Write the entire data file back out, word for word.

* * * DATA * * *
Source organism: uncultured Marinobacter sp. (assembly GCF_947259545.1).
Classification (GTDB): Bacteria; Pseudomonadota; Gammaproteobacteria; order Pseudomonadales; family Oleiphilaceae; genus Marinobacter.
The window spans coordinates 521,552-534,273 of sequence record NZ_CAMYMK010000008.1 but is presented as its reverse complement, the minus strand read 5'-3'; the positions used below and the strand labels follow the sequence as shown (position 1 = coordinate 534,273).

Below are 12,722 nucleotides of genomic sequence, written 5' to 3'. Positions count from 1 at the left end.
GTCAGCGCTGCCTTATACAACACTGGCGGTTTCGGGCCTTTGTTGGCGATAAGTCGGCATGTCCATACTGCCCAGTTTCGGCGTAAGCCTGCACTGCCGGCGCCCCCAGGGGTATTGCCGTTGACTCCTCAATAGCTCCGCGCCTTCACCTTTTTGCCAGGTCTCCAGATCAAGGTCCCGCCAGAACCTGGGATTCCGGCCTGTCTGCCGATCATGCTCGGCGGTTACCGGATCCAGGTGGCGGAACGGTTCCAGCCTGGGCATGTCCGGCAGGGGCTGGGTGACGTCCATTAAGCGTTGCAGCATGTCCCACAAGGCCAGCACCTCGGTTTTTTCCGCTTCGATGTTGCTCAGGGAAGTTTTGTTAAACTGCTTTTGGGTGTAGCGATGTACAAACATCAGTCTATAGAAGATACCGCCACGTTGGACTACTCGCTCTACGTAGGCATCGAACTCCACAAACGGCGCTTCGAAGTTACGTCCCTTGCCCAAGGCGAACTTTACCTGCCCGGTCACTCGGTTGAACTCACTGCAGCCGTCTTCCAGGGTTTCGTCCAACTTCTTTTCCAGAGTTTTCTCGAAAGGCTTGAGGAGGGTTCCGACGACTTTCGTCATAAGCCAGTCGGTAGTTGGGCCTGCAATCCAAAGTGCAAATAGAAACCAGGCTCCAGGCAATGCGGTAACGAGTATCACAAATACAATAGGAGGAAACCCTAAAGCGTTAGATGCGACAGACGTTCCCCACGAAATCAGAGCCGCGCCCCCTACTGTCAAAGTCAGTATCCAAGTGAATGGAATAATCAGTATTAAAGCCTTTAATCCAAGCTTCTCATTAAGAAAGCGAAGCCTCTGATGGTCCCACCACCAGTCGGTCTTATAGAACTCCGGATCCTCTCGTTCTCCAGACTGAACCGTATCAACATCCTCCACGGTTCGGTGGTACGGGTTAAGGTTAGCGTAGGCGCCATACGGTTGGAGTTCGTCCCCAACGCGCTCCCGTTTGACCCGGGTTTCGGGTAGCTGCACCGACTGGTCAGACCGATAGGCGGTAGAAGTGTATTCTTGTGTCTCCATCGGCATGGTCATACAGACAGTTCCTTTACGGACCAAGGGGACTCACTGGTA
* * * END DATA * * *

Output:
Source organism: uncultured Marinobacter sp. (assembly GCF_947259545.1).
Classification (GTDB): Bacteria; Pseudomonadota; Gammaproteobacteria; order Pseudomonadales; family Oleiphilaceae; genus Marinobacter.
The window spans coordinates 521,552-534,273 of sequence record NZ_CAMYMK010000008.1 but is presented as its reverse complement, the minus strand read 5'-3'; the positions used below and the strand labels follow the sequence as shown (position 1 = coordinate 534,273).

Below are 12,722 nucleotides of genomic sequence, written 5' to 3'. Positions count from 1 at the left end.
GTCAGCGCTGCCTTATACAACACTGGCGGTTTCGGGCCTTTGTTGGCGATAAGTCGGCATGTCCATACTGCCCAGTTTCGGCGTAAGCCTGCACTGCCGGCGCCCCCAGGGGTATTGCCGTTGACTCCTCAATAGCTCCGCGCCTTCACCTTTTTGCCAGGTCTCCAGATCAAGGTCCCGCCAGAACCTGGGATTCCGGCCTGTCTGCCGATCATGCTCGGCGGTTACCGGATCCAGGTGGCGGAACGGTTCCAGCCTGGGCATGTCCGGCAGGGGCTGGGTGACGTCCATTAAGCGTTGCAGCATGTCCCACAAGGCCAGCACCTCGGTTTTTTCCGCTTCGATGTTGCTCAGGGAAGTTTTGTTAAACTGCTTTTGGGTGTAGCGATGTACAAACATCAGTCTATAGAAGATACCGCCACGTTGGACTACTCGCTCTACGTAGGCATCGAACTCCACAAACGGCGCTTCGAAGTTACGTCCCTTGCCCAAGGCGAACTTTACCTGCCCGGTCACTCGGTTGAACTCACTGCAGCCGTCTTCCAGGGTTTCGTCCAACTTCTTTTCCAGAGTTTTCTCGAAAGGCTTGAGGAGGGTTCCGACGACTTTCGTCATAAGCCAGTCGGTAGTTGGGCCTGCAATCCAAAGTGCAAATAGAAACCAGGCTCCAGGCAATGCGGTAACGAGTATCACAAATACAATAGGAGGAAACCCTAAAGCGTTAGATGCGACAGACGTTCCCCACGAAATCAGAGCCGCGCCCCCTACTGTCAAAGTCAGTATCCAAGTGAATGGAATAATCAGTATTAAAGCCTTTAATCCAAGCTTCTCATTAAGAAAGCGAAGCCTCTGATGGTCCCACCACCAGTCGGTCTTATAGAACTCCGGATCCTCTCGTTCTCCAGACTGAACCGTATCAACATCCTCCACGGTTCGGTGGTACGGGTTAAGGTTAGCGTAGGCGCCATACGGTTGGAGTTCGTCCCCAACGCGCTCCCGTTTGACCCGGGTTTCGGGTAGCTGCACCGACTGGTCAGACCGATAGGCGGTAGAAGTGTATTCTTGTGTCTCCATCGGCATGGTCATACAGACAGTTCCTTTACGGACCAAGGGGACTCACTGGTA